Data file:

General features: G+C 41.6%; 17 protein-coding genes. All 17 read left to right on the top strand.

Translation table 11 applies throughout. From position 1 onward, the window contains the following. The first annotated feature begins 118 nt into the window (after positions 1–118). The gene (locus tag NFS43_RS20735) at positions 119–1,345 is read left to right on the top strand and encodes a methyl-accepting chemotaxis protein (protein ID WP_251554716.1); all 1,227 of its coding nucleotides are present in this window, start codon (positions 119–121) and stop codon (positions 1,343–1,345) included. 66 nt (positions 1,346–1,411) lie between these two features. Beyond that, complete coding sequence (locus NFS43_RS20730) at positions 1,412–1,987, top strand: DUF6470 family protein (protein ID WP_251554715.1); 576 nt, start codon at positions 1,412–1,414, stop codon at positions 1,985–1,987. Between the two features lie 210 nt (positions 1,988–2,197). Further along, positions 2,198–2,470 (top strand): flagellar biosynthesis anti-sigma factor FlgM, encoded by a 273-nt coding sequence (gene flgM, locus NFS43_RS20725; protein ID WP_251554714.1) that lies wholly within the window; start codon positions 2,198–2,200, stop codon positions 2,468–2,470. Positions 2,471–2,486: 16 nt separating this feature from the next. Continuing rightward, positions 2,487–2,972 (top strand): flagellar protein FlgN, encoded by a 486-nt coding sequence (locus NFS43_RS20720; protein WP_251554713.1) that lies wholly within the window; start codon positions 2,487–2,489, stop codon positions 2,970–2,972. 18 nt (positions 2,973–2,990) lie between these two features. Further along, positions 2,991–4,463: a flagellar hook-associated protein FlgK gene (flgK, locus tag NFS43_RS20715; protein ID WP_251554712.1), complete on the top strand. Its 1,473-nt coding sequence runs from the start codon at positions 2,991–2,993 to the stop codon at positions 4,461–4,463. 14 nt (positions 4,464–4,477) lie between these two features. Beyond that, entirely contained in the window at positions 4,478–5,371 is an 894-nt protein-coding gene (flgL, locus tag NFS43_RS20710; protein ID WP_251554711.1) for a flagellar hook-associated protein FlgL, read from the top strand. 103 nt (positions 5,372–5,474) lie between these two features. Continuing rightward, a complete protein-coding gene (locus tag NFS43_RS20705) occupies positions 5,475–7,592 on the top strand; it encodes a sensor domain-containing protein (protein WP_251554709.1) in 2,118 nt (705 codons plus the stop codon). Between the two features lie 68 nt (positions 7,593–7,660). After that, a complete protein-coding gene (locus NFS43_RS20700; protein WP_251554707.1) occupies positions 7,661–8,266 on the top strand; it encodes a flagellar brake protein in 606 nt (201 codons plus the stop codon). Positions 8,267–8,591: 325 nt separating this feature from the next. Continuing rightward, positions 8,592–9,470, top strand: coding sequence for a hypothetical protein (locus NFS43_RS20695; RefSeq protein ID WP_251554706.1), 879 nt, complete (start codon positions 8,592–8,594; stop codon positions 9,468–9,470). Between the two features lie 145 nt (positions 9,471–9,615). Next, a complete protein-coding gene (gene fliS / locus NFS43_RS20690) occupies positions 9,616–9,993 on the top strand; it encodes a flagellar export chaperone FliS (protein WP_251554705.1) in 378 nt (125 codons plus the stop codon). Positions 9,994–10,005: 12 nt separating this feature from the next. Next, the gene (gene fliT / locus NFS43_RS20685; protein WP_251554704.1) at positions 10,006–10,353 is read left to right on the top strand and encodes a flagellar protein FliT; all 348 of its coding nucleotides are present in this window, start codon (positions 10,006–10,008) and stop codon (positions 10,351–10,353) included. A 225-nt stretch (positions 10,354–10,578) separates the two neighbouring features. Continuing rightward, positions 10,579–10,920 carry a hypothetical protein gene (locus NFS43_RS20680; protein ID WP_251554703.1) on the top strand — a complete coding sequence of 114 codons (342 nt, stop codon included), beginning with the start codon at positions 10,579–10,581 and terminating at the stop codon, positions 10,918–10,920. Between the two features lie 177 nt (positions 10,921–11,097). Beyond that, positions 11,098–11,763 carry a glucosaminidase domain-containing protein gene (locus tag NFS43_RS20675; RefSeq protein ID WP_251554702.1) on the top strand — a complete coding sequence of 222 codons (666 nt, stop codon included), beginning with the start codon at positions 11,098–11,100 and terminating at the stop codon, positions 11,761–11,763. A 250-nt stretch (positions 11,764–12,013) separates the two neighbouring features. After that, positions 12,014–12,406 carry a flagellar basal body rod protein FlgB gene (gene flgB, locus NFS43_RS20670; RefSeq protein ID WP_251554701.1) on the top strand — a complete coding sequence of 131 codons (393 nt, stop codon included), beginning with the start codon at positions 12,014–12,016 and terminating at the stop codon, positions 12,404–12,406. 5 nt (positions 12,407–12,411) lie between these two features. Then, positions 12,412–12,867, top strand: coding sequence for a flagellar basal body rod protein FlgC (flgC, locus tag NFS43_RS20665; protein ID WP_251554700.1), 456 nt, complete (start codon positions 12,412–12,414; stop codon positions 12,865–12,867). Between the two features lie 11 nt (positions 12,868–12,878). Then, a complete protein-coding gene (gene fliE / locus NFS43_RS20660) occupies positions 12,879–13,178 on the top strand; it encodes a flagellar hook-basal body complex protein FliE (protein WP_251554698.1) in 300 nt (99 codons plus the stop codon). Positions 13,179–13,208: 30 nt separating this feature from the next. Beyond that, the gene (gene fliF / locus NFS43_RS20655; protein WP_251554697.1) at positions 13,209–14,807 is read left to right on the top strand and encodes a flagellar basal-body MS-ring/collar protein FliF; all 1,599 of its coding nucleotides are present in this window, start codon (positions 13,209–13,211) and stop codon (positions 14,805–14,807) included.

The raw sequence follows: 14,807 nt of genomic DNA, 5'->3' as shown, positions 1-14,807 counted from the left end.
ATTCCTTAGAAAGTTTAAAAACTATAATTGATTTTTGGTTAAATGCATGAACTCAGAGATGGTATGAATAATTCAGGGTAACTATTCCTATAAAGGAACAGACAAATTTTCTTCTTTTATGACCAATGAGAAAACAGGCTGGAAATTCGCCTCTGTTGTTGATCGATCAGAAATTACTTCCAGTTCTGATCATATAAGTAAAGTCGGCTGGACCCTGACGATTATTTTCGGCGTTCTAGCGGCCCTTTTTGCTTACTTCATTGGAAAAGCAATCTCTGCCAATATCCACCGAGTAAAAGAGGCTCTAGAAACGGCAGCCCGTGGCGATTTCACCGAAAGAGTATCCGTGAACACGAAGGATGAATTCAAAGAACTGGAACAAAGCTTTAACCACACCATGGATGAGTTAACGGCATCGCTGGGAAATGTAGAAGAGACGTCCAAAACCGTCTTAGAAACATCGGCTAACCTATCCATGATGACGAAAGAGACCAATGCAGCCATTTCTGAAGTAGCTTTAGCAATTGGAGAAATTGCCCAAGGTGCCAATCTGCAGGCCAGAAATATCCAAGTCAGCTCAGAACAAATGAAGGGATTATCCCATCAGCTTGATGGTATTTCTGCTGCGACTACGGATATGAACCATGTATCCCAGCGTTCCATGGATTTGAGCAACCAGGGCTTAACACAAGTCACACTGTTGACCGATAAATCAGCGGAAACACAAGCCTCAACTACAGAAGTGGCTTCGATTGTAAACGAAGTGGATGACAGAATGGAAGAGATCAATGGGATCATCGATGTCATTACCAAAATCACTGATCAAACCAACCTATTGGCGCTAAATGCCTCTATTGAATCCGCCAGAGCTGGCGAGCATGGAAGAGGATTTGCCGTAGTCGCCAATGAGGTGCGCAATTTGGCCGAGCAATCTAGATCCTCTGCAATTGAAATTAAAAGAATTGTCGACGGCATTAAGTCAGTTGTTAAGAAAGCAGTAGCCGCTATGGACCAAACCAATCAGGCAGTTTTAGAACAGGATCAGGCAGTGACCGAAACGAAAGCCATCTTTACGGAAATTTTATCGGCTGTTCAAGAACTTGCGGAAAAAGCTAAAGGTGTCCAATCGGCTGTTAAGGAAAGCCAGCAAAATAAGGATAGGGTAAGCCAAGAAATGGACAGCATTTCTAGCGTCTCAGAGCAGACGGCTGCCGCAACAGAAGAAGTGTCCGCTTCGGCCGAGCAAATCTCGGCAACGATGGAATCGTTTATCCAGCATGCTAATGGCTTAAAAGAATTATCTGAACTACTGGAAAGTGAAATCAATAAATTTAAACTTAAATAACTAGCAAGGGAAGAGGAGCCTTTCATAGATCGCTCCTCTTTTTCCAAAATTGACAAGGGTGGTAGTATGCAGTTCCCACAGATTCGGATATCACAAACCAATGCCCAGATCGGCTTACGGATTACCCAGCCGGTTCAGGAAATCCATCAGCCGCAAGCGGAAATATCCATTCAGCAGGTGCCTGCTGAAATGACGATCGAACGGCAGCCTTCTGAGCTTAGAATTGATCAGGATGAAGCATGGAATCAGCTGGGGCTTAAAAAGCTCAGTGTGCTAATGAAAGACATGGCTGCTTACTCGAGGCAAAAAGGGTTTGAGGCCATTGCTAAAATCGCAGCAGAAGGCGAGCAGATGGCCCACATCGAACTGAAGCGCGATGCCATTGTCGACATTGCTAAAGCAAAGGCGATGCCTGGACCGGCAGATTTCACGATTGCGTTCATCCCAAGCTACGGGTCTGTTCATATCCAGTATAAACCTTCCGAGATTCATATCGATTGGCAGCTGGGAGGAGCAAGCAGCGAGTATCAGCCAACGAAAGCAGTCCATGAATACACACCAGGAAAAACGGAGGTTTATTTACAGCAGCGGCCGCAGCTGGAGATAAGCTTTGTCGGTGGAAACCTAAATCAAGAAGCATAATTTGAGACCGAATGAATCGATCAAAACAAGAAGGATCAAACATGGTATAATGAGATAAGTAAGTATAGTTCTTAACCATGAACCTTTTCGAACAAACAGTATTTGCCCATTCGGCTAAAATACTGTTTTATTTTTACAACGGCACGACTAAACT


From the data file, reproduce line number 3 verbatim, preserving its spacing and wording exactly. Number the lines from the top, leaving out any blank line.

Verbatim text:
The raw sequence follows: 14,807 nt of genomic DNA, 5'->3' as shown, positions 1-14,807 counted from the left end.